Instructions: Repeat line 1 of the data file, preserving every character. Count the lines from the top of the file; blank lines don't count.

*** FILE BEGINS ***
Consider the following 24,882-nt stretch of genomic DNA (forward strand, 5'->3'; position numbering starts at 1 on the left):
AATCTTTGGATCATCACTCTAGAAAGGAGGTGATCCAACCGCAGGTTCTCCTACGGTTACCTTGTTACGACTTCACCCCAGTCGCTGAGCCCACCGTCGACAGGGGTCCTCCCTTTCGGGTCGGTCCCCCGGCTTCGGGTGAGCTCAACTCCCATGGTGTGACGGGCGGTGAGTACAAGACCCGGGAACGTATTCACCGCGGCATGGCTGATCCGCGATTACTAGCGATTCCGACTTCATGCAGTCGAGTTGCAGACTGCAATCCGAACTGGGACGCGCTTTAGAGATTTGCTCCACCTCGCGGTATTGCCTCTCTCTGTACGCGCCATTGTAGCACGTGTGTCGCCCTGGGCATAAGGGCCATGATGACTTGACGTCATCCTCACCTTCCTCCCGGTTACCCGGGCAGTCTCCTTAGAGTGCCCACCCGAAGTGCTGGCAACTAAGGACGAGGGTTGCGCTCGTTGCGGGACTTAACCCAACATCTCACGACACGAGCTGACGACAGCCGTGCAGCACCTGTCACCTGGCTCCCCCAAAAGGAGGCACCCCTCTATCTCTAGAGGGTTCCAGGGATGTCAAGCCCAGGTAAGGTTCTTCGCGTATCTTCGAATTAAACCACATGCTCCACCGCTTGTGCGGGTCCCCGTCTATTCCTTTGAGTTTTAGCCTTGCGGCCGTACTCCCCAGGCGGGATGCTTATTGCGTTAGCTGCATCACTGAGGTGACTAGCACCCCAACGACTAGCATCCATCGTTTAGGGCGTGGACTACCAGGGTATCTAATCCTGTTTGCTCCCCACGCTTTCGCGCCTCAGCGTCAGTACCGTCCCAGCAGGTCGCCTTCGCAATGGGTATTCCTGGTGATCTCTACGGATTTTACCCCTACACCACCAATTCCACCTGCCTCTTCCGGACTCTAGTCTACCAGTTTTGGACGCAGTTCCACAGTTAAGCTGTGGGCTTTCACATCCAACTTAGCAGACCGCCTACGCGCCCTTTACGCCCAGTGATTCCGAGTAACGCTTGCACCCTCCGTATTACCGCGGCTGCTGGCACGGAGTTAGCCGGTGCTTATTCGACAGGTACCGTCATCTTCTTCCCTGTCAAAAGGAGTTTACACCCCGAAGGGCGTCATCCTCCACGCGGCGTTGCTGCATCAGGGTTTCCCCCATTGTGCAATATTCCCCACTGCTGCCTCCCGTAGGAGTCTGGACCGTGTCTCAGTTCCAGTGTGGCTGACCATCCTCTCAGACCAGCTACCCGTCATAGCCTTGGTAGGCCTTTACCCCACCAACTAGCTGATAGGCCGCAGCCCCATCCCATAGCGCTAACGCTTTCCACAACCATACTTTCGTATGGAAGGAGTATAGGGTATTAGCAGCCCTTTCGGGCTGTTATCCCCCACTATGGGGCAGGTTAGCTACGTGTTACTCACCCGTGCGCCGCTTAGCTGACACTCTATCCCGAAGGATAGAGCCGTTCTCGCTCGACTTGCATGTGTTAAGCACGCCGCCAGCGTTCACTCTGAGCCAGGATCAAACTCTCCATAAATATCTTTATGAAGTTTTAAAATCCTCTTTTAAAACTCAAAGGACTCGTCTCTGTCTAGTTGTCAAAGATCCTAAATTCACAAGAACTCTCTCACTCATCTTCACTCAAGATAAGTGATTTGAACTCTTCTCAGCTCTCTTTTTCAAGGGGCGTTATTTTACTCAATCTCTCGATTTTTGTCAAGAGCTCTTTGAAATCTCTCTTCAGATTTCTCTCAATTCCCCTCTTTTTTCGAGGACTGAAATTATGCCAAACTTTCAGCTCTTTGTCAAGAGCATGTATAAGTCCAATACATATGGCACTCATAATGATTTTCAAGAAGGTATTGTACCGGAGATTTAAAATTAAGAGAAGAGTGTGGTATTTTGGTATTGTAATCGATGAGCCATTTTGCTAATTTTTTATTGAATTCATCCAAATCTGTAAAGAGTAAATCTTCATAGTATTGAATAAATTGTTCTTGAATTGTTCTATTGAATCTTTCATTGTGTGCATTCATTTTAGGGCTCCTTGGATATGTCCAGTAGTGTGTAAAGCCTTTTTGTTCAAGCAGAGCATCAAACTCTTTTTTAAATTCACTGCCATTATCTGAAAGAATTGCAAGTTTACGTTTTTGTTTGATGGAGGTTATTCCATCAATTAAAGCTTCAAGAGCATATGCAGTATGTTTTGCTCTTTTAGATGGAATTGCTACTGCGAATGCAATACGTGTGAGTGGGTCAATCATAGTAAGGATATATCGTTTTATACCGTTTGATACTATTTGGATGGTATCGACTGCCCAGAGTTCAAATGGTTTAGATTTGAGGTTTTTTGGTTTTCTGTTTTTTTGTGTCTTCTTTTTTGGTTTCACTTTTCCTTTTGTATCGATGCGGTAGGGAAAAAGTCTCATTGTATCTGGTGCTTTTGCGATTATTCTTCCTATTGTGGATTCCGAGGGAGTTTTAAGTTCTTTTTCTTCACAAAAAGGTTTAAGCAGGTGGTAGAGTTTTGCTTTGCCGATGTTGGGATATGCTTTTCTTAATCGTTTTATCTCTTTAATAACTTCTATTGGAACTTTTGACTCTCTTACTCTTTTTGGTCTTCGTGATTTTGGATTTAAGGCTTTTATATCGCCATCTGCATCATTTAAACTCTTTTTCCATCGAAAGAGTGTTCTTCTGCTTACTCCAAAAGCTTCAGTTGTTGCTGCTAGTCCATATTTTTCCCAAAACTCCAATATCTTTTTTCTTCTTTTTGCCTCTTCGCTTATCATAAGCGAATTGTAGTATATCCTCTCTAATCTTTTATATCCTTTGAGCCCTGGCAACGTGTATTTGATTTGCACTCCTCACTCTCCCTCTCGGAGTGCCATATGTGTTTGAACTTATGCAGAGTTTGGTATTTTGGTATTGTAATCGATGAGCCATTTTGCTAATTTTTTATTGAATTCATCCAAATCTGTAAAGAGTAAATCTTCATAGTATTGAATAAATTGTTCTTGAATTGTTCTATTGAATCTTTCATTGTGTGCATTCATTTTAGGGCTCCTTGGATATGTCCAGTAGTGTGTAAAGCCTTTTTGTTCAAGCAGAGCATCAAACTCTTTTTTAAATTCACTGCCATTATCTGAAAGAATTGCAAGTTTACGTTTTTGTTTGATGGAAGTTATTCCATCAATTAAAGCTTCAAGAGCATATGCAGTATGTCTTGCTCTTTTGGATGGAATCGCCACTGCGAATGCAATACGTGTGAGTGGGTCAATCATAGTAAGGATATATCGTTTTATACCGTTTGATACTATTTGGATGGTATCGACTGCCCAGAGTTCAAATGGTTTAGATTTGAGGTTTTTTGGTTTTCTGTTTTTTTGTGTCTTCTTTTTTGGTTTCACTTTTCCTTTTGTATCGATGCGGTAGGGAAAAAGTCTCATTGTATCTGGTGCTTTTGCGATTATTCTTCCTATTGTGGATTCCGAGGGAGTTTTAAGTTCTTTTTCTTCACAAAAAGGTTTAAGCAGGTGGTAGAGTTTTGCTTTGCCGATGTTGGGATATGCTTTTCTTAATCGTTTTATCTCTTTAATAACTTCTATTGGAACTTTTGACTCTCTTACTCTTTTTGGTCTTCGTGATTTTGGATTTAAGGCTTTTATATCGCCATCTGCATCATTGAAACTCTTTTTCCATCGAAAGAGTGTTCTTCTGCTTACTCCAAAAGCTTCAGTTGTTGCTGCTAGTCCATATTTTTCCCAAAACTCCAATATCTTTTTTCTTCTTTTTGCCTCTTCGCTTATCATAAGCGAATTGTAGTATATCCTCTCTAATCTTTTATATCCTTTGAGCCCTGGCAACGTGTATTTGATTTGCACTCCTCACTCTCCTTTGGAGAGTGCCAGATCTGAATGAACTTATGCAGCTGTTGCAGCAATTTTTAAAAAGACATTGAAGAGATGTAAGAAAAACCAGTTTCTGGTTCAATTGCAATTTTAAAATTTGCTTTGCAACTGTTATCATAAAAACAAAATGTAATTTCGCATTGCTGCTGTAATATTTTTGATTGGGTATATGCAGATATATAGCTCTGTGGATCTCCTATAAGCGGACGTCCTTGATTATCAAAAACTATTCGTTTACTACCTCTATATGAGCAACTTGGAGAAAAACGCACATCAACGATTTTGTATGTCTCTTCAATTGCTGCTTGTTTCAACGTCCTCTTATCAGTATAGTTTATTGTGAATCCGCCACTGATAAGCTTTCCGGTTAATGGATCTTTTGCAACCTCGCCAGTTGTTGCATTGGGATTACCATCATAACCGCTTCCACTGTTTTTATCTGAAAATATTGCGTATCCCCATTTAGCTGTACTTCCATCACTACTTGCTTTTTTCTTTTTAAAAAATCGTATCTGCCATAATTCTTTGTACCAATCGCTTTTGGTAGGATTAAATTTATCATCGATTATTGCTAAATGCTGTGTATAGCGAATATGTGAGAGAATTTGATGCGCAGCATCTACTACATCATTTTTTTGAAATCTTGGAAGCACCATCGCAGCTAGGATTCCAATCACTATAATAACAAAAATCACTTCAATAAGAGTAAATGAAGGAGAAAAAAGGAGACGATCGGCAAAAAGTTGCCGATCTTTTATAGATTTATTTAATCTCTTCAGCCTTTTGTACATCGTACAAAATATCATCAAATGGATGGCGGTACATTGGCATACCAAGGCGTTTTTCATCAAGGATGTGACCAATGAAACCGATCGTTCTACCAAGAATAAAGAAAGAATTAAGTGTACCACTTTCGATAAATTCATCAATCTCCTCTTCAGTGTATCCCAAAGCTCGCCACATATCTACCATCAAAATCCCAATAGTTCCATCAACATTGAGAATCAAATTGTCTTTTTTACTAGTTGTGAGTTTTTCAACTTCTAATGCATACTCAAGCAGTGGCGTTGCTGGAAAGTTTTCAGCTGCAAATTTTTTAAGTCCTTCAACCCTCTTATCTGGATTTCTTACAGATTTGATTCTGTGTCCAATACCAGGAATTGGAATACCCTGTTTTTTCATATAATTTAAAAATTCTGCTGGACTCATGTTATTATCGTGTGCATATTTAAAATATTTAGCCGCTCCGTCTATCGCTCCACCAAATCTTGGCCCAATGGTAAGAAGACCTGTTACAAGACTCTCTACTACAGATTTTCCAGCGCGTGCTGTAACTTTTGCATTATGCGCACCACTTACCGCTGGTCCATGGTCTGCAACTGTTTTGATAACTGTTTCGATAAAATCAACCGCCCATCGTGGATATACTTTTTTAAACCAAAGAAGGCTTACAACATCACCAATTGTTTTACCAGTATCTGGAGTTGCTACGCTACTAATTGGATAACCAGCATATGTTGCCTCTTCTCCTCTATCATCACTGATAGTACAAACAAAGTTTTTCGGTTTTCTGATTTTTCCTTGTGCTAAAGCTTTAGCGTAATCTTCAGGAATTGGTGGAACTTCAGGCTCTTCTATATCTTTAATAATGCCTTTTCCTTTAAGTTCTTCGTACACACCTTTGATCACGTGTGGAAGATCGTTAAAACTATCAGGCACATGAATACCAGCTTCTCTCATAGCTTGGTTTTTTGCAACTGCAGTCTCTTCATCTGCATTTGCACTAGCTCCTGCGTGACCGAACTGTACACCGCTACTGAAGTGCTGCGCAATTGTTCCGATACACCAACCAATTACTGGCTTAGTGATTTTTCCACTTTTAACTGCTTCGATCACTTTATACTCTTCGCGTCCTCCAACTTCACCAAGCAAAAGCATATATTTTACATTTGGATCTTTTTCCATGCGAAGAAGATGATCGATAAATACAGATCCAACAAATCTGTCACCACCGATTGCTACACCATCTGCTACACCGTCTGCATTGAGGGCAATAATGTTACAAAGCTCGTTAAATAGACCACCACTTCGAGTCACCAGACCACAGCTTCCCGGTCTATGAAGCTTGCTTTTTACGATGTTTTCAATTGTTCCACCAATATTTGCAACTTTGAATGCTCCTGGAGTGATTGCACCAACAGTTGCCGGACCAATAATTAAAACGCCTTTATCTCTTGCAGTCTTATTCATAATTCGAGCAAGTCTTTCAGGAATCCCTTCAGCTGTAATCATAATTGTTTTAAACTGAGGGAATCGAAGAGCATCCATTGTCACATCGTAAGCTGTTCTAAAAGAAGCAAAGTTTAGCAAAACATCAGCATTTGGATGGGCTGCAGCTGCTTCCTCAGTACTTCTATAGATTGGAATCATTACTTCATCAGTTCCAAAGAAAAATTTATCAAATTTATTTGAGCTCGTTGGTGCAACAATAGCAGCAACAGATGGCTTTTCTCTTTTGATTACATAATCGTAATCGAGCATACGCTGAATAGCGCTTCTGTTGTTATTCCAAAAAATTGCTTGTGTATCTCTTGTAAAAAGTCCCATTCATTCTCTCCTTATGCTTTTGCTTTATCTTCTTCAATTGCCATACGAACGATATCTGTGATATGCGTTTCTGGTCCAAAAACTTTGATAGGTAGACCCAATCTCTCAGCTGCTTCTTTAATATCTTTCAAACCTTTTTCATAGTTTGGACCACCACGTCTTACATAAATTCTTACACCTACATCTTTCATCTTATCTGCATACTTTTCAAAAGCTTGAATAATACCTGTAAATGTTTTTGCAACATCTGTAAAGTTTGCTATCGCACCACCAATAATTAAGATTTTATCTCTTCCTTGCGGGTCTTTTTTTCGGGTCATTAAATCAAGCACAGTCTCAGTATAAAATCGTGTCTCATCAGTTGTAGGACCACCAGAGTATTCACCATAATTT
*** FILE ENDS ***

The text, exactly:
Consider the following 24,882-nt stretch of genomic DNA (forward strand, 5'->3'; position numbering starts at 1 on the left):